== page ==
After some initial confusion on whether students would be required to participate in the upcoming summer school program, Alexandria City Public Schools (ACPS) clarified in a School Board meeting last Friday that the summer learning program is “expected but not mandatory.”
School officials said they hoped to clear the air and emphasize the flexibility of the program. Gerald Mann, executive director of elementary and secondary instruction, said families traveling over the summer or students who tend to not wake up in the morning over summer can still be accommodated in the new schedule.
“The summer program lets people do this wherever they like,” Mann said. “We’ve tried to make one-stop-shop. If you [to participate] later on do not want to start at 9 a.m., you can start at 9 p.m. All videos will be recorded.”
Mann said the emphasis on choice means families will be able to choose what types of classes students can opt-out of. The schools will also be offering to mail learning kits to homes with materials like science experiments of books.
A summer education program that would be available to all students has been a goal under Superintendent Gregory Hutchings a few years, Mann said, but the pandemic has finally given the schools the opportunity to try to implement that.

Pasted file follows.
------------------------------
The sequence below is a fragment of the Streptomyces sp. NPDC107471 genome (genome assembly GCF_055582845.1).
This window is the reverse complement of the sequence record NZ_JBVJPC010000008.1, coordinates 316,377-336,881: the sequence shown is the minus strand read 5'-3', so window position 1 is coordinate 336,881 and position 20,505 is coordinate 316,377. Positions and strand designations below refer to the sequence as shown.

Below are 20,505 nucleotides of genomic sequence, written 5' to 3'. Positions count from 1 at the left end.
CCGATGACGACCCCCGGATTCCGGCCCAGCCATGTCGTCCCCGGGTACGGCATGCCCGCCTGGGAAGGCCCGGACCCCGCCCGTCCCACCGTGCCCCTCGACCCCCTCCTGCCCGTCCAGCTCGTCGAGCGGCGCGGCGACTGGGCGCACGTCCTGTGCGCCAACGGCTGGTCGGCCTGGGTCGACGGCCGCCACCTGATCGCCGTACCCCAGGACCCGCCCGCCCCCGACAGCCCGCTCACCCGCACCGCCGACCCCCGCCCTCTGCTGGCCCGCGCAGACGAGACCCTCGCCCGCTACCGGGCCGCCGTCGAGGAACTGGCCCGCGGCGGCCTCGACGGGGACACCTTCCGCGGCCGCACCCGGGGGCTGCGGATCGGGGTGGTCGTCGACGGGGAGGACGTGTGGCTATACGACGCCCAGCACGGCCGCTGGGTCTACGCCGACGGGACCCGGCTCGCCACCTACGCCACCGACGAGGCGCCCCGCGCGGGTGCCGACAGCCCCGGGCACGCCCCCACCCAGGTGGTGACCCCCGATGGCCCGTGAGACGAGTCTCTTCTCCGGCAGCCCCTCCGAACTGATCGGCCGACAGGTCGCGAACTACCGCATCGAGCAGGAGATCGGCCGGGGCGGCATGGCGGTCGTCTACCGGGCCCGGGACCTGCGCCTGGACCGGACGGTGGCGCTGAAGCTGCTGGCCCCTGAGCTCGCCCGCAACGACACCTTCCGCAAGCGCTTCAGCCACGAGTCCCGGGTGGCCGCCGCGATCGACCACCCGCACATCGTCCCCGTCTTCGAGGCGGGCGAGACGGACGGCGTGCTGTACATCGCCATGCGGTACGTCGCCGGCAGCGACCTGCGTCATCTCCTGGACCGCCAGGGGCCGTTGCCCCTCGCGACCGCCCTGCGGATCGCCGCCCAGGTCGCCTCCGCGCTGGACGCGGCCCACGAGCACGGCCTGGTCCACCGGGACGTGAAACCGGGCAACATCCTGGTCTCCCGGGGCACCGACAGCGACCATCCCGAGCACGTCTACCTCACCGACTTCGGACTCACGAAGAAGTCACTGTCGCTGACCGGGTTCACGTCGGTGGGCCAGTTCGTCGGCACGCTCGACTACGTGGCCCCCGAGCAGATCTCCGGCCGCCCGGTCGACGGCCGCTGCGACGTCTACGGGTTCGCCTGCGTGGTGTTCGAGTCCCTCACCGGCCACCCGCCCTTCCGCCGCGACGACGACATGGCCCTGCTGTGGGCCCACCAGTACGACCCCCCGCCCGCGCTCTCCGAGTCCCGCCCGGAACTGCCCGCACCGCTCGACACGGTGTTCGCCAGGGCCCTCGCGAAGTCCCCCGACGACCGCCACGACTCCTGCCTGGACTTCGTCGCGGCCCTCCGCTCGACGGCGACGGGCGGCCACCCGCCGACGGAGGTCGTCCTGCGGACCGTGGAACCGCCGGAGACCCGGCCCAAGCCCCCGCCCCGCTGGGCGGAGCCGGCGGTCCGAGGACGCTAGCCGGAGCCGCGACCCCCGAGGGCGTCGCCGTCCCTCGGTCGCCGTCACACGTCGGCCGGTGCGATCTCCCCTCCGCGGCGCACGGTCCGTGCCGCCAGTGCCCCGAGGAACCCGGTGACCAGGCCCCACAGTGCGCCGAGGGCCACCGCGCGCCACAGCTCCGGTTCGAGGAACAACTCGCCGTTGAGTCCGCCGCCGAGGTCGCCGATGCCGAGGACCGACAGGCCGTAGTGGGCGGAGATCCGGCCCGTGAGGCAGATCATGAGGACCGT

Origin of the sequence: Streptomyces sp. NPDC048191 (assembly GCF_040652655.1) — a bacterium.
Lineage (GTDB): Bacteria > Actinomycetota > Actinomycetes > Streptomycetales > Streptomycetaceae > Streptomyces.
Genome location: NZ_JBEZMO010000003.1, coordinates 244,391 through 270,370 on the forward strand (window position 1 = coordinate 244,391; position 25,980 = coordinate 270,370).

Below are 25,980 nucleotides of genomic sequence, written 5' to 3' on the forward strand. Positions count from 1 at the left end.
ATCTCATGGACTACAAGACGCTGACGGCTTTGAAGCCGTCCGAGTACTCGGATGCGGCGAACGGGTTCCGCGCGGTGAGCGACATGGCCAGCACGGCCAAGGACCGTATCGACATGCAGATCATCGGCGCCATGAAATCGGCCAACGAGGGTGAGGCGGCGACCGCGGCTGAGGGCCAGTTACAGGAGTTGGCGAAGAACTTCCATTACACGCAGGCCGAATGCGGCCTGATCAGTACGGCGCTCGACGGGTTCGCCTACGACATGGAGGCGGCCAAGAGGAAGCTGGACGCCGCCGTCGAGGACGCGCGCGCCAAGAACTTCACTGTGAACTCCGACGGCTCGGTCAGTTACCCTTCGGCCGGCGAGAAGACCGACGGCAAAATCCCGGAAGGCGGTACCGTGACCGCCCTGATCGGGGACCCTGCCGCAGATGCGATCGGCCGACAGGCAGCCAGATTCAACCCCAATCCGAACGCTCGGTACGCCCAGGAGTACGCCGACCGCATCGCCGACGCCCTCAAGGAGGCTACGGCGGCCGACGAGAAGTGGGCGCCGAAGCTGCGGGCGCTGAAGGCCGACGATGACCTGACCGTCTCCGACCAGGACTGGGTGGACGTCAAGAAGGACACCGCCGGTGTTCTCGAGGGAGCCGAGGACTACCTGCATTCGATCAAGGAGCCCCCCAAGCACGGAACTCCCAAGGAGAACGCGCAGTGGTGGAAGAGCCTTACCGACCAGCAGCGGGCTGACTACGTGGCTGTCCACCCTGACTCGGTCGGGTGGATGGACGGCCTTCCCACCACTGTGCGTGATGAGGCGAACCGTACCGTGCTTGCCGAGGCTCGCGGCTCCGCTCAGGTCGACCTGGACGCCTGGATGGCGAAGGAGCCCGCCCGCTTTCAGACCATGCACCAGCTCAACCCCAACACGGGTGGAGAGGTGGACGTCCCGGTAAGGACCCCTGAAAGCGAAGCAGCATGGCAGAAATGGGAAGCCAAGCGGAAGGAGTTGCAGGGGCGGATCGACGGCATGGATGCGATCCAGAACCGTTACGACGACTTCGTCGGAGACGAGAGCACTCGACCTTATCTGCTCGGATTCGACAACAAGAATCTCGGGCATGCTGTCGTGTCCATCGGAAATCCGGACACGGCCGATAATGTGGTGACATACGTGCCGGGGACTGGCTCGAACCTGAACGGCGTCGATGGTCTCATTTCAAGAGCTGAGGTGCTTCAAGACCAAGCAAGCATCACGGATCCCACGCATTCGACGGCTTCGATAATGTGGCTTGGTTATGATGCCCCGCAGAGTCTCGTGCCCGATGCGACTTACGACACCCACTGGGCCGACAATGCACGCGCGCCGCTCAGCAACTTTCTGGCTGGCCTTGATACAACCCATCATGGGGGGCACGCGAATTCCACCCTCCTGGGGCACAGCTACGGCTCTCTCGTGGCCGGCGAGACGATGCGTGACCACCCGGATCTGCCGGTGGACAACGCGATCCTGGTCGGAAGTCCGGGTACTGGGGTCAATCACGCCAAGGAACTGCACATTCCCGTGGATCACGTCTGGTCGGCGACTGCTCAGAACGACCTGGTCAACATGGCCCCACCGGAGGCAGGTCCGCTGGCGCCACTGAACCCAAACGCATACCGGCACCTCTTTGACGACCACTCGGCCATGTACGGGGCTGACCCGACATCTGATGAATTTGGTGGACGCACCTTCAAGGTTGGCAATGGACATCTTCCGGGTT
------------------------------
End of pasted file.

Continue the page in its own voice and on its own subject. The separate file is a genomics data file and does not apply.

Terri Mozingo, chief academic officer for ACPS, said the goal is to get students who have been out of school for months even before summer started to be ready to move to the next grade level.
“[The goal is] to engage, to enrich, and prepare the students,” said Mozingo. “We’re trying to mitigate and minimize summer loss and getting students to grade-level content.”
So far, 495 families have opted out of the program. While the School Board agreed with the goals of the program, there were still some lingering concerns about the implementation.
“Unless people are digging into the Q&A, I’m sure there are a lot of questions out there,” said School Board member Michelle Rief. “At the beginning of most years, families receive a letter, but this process is different. I’m concerned if there’s going to be individual, tailored outreach.”
Hutchings said the idea behind making the default an opt-in was making sure no families that wanted to join were left out and figured that the new system would be easier to manage. Mann added that having students be automatically included would help give a better idea of how many students would be in classes.
Hutchings acknowledged that the rollout of the program could have been done better and that one of the lessons learned is that if school staff need more time to put the program together they should tell the community.
Mann also noted that the new summer program includes no longer charging for course credit recovery for students.
Photo via ACPS/Facebook
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